The thematic focus of the course directly addresses the complexity and diversity of human experience and the ways in which multiple human rights violations assault the essential dignity of the human person. Students will consider the diversity and complexity of these experiences through texts by authors with regionally, economically, and culturally specific experiences. These reading will include: Achy Obejas’ creative non-fiction account of her migration from Cuba to the United States and the formation of her cross-cultural, lesbian identity; Witi Ihimaera’s The Whale Rider (which addresses contemporary Maori struggles for cultural survival); Rigoberta Menchú’s account of indigenous resistance in the context of the Guatemalan Civil War; Alberto Luis Urrea’s The Devil’s Highway (a non-fiction account of the perilous journey of a group of Mexican migrants abandoned in the Sonora desert); and the United Nations Universal Declaration of Human Rights. Through a series of writing assignments (ranging from literary analysis to a researched argumentative synthesis paper) students will be tasked with cultivating arguments of their own about these texts and, in the process, grappling with the complex issues raised by assigned authors. In this manner students will enter into conversations about cultural and national identity, migration, and the rights of human beings irrespective of national borders.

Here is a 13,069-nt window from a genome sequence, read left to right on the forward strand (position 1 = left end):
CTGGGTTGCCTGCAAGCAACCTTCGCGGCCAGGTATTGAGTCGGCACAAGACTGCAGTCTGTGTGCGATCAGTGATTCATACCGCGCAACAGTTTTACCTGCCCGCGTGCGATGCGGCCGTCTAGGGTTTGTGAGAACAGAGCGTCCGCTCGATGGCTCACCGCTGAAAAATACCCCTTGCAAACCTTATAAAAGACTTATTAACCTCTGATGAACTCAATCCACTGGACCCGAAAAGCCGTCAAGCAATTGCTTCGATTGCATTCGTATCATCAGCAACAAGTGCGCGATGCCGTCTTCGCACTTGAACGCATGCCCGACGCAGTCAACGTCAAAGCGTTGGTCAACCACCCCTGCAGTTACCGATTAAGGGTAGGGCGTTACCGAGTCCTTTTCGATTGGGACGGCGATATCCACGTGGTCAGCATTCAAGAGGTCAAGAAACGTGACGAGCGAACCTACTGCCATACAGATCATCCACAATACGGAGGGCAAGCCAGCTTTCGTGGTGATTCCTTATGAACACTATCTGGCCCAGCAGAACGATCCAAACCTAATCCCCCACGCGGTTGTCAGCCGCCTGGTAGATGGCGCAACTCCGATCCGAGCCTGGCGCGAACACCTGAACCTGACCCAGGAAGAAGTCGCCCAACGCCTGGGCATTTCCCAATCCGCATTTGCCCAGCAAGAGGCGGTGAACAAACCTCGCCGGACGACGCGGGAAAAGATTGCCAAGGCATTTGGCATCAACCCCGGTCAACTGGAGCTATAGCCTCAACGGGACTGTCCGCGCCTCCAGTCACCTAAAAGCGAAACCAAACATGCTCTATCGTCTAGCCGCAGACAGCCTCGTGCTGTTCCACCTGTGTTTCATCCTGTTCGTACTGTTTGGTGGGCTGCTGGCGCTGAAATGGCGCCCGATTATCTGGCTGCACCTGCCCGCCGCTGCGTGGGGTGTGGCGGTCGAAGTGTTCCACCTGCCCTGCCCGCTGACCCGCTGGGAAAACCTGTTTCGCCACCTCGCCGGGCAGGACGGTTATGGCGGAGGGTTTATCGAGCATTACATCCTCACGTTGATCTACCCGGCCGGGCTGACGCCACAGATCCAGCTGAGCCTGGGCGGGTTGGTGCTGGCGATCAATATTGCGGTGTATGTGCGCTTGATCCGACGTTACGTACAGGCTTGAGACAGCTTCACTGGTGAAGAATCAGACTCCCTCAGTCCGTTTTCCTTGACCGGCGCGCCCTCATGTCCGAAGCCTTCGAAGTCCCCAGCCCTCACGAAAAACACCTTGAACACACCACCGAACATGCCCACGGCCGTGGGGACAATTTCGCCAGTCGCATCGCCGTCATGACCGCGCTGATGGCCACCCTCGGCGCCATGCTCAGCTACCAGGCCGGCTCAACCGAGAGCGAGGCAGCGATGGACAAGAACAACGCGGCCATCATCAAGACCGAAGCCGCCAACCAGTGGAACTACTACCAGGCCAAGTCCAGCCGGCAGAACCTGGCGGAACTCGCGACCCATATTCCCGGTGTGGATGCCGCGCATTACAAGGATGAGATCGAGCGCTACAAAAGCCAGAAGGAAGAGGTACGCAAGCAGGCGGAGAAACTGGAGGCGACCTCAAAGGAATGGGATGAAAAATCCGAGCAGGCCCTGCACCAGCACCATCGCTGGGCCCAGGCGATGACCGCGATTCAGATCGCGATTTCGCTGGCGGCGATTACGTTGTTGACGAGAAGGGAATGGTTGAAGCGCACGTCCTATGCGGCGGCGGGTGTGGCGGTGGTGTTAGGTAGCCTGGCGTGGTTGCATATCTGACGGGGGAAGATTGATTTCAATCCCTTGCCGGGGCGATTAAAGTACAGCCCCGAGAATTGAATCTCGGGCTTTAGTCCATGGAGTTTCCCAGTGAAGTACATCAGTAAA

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ENG-200H-H9, Buffy: Girls & Vampires

This course centers on the television series, Buffy the Vampire Slayer, and its relevance to and implications upon society and culture. While it might seem to be just an arbitrarily chosen television series, Buffy is the most scholarly discussed television show in history; even though it ended its run nearly a decade ago, academic conferences are held every year that focus solely on Buffy. This is a testament to the show’s rich subtext and significance. As a consequence, a vast array of scholarly writing exists about Buffy; in the course, students will be able to engage these texts and contribute their own writing to the canon of scholarly work on Buffy. Students will perform significant research about a variety of topics related to Buffy, including gender, sexuality, responsibility, vocation, vigilantism, justice, and humanity. All of these topics, and many more, are addressed in the series either textually or subtextually, and each are written about extensively in the canon of scholarly Buffy writing.